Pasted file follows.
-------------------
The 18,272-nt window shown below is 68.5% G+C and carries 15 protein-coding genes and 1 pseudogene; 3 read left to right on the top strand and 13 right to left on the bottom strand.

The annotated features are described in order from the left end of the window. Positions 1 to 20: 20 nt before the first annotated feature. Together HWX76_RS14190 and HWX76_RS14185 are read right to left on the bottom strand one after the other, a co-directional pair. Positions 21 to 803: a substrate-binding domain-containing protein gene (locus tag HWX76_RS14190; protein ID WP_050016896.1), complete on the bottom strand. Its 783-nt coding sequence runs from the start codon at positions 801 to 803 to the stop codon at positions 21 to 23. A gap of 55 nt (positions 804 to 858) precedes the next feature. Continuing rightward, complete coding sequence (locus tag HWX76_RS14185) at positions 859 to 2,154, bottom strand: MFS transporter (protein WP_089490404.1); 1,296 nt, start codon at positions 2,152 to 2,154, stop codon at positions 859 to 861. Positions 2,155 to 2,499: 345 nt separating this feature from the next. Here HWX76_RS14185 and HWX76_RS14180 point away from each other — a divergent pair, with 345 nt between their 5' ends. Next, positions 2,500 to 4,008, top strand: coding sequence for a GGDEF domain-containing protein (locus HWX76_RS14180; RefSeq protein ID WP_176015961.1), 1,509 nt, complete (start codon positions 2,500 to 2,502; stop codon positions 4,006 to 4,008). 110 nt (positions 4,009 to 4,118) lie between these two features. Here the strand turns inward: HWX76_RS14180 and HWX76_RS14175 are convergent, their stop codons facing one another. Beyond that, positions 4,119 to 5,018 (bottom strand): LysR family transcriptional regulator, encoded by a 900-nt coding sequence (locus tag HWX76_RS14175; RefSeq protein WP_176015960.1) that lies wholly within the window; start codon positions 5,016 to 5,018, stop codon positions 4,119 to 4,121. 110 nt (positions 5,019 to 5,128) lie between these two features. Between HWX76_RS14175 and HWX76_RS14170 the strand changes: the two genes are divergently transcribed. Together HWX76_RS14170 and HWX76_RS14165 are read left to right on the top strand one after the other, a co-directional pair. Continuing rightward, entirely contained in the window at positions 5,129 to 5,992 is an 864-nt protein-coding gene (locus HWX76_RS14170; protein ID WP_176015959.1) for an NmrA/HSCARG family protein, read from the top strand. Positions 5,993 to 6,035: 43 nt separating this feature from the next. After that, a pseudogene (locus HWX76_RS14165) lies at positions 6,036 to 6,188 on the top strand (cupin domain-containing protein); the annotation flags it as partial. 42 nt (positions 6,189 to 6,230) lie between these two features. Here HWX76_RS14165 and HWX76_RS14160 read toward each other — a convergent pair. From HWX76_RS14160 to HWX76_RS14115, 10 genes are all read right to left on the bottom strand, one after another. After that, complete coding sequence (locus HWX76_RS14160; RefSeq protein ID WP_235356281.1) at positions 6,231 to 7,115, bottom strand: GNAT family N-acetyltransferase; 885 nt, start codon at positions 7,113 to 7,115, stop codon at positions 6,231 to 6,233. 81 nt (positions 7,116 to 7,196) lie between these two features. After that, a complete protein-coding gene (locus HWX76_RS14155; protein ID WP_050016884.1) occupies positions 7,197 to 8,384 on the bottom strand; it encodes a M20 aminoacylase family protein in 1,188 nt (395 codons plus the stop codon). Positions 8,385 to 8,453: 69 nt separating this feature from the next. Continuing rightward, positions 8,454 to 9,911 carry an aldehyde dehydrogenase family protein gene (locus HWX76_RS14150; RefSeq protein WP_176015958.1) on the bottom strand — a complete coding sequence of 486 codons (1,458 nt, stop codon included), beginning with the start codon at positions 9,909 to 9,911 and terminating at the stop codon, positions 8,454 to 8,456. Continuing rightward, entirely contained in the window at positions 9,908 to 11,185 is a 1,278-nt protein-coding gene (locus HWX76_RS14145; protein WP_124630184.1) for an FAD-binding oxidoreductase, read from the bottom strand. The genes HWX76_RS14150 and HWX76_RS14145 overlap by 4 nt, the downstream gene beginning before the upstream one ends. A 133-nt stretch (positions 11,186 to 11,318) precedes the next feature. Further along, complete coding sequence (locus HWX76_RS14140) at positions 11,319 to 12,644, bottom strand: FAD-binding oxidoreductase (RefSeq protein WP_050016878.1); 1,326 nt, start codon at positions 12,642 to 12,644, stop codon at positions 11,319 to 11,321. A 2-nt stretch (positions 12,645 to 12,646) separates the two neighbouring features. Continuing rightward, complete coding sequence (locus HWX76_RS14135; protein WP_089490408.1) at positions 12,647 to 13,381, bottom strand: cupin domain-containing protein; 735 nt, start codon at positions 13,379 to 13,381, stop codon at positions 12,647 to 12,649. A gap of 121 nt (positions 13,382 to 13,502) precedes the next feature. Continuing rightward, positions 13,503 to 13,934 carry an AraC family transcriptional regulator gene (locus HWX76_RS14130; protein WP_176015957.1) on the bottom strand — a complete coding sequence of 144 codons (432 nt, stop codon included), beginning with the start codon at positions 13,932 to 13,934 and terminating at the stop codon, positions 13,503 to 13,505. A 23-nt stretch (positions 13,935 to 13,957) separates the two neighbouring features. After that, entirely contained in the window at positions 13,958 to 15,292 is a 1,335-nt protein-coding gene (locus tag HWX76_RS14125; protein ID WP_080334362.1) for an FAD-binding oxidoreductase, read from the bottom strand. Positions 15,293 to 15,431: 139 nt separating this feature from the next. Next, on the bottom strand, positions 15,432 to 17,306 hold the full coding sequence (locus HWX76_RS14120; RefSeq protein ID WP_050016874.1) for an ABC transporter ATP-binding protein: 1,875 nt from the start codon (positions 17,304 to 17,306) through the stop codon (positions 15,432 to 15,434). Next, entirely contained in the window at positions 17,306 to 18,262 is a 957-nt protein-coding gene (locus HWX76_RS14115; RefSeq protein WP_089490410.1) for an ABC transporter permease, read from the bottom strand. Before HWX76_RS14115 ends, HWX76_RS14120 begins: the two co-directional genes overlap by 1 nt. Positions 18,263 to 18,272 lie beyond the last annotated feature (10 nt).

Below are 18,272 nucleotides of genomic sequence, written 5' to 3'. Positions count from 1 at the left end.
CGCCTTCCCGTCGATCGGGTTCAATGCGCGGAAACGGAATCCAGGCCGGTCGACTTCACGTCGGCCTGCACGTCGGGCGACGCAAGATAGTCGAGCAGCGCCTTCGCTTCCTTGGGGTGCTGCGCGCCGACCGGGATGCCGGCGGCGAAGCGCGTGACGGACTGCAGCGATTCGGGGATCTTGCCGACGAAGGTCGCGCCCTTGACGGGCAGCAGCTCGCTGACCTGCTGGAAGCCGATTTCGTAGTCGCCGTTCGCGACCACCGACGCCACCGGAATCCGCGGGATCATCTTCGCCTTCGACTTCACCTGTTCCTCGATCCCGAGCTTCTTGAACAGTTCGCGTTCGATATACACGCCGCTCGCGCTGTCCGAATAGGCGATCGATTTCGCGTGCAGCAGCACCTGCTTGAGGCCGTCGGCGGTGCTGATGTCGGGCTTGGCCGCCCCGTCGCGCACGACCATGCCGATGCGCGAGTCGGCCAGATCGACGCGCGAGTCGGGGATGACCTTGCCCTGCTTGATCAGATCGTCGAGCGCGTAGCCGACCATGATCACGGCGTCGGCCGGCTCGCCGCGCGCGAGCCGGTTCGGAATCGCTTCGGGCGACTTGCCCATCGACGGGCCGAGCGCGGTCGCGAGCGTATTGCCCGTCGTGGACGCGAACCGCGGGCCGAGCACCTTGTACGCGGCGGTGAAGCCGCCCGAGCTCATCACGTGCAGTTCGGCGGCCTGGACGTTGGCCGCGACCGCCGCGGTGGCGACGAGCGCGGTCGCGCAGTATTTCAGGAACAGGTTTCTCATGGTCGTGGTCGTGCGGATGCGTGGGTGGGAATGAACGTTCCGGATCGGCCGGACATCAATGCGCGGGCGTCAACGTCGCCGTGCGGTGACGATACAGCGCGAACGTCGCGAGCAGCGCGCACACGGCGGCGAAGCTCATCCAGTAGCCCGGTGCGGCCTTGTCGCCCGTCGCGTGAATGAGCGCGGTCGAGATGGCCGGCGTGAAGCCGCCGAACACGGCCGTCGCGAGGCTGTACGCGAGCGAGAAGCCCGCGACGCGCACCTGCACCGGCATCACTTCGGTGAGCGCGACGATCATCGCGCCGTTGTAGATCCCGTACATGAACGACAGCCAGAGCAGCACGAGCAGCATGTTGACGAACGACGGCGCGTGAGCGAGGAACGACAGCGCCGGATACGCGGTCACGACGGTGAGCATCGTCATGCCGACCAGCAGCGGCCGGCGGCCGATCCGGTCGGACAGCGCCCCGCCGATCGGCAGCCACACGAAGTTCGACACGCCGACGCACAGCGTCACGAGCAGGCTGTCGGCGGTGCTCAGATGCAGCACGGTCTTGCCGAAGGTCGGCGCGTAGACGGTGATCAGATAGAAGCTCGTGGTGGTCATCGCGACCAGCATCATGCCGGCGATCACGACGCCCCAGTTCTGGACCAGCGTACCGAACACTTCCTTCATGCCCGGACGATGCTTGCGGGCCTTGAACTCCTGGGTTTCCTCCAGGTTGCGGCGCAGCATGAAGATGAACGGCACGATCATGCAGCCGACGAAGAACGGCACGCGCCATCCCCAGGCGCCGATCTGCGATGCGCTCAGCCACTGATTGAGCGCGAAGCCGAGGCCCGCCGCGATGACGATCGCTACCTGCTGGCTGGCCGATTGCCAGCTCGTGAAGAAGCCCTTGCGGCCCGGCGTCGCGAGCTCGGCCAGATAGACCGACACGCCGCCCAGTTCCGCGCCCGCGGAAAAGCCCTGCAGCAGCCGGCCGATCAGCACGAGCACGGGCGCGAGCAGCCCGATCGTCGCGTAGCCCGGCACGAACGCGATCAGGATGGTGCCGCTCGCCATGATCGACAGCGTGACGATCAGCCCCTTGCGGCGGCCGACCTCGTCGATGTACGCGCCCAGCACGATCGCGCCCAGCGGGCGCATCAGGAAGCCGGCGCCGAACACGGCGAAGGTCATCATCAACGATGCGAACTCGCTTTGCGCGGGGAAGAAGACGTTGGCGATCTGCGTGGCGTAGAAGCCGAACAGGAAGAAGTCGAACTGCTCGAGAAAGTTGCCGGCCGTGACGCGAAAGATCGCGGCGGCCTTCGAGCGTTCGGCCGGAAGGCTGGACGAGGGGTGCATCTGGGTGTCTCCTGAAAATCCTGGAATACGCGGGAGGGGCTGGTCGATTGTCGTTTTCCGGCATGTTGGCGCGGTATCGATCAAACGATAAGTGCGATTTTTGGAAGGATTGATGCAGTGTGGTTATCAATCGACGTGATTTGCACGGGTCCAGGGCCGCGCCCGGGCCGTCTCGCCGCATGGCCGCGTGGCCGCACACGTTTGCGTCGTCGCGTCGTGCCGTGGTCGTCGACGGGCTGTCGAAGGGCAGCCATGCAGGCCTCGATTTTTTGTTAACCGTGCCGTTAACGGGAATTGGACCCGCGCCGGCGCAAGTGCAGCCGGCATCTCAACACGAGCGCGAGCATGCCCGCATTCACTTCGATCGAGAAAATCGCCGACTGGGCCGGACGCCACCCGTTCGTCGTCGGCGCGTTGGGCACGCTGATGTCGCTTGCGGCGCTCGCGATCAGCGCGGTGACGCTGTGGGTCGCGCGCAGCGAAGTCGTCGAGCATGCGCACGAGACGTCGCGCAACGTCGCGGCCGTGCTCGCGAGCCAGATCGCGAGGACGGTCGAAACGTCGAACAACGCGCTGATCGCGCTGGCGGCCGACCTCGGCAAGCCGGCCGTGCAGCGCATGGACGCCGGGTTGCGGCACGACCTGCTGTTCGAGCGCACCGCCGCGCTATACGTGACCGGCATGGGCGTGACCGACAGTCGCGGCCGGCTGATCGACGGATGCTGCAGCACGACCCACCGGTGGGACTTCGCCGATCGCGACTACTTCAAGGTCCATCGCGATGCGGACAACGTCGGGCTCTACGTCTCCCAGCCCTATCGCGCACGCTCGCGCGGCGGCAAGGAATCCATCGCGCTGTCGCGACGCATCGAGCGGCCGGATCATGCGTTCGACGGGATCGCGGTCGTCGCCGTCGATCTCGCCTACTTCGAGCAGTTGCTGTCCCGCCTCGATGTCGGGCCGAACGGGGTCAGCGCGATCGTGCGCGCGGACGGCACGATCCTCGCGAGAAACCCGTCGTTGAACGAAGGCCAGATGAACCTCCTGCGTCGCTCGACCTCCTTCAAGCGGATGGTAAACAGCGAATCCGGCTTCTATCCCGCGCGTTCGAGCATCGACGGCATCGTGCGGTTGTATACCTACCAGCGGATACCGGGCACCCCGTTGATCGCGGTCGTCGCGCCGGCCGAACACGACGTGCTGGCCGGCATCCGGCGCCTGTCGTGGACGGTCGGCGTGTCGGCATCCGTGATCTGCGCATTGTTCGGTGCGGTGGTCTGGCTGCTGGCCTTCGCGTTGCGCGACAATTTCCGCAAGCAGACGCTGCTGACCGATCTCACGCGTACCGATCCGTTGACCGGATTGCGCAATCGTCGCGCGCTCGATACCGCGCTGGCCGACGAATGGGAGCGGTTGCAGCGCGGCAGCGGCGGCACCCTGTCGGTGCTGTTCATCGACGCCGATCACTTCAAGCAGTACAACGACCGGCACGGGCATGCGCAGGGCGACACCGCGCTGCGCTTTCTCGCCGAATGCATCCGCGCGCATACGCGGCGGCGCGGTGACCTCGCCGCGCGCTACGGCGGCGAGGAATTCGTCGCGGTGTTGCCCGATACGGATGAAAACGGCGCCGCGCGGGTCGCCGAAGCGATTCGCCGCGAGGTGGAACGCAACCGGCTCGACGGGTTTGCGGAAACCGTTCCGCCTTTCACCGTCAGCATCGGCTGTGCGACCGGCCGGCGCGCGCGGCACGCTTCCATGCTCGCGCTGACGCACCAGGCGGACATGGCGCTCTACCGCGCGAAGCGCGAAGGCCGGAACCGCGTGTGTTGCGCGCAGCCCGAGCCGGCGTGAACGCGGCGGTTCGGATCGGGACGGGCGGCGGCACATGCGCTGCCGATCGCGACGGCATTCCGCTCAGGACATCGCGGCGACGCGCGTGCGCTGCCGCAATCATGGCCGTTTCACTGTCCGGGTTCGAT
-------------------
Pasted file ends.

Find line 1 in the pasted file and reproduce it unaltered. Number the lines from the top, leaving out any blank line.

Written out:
The 18,272-nt window shown below is 68.5% G+C and carries 15 protein-coding genes and 1 pseudogene; 3 read left to right on the top strand and 13 right to left on the bottom strand.